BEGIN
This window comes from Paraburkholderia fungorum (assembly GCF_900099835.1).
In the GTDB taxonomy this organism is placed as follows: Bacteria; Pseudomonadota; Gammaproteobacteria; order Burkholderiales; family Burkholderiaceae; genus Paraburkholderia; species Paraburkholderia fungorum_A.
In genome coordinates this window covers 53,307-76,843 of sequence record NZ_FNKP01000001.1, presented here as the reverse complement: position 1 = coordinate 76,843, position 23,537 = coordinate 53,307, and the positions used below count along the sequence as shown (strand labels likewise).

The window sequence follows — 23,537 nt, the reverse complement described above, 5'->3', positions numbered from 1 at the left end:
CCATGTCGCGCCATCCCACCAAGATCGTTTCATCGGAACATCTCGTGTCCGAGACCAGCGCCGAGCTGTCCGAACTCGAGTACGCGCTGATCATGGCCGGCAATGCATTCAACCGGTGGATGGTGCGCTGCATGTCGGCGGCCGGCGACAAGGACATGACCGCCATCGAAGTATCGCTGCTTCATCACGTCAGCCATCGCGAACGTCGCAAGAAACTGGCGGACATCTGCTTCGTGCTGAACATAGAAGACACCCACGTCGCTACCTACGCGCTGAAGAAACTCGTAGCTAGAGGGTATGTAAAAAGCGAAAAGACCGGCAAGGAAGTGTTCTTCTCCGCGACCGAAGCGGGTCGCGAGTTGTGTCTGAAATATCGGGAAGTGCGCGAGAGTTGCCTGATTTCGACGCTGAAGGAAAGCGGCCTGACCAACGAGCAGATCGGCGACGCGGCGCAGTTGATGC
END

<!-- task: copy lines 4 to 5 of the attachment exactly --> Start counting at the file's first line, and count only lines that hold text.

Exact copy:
The window sequence follows — 23,537 nt, the reverse complement described above, 5'->3', positions numbered from 1 at the left end:
CCATGTCGCGCCATCCCACCAAGATCGTTTCATCGGAACATCTCGTGTCCGAGACCAGCGCCGAGCTGTCCGAACTCGAGTACGCGCTGATCATGGCCGGCAATGCATTCAACCGGTGGATGGTGCGCTGCATGTCGGCGGCCGGCGACAAGGACATGACCGCCATCGAAGTATCGCTGCTTCATCACGTCAGCCATCGCGAACGTCGCAAGAAACTGGCGGACATCTGCTTCGTGCTGAACATAGAAGACACCCACGTCGCTACCTACGCGCTGAAGAAACTCGTAGCTAGAGGGTATGTAAAAAGCGAAAAGACCGGCAAGGAAGTGTTCTTCTCCGCGACCGAAGCGGGTCGCGAGTTGTGTCTGAAATATCGGGAAGTGCGCGAGAGTTGCCTGATTTCGACGCTGAAGGAAAGCGGCCTGACCAACGAGCAGATCGGCGACGCGGCGCAGTTGATGC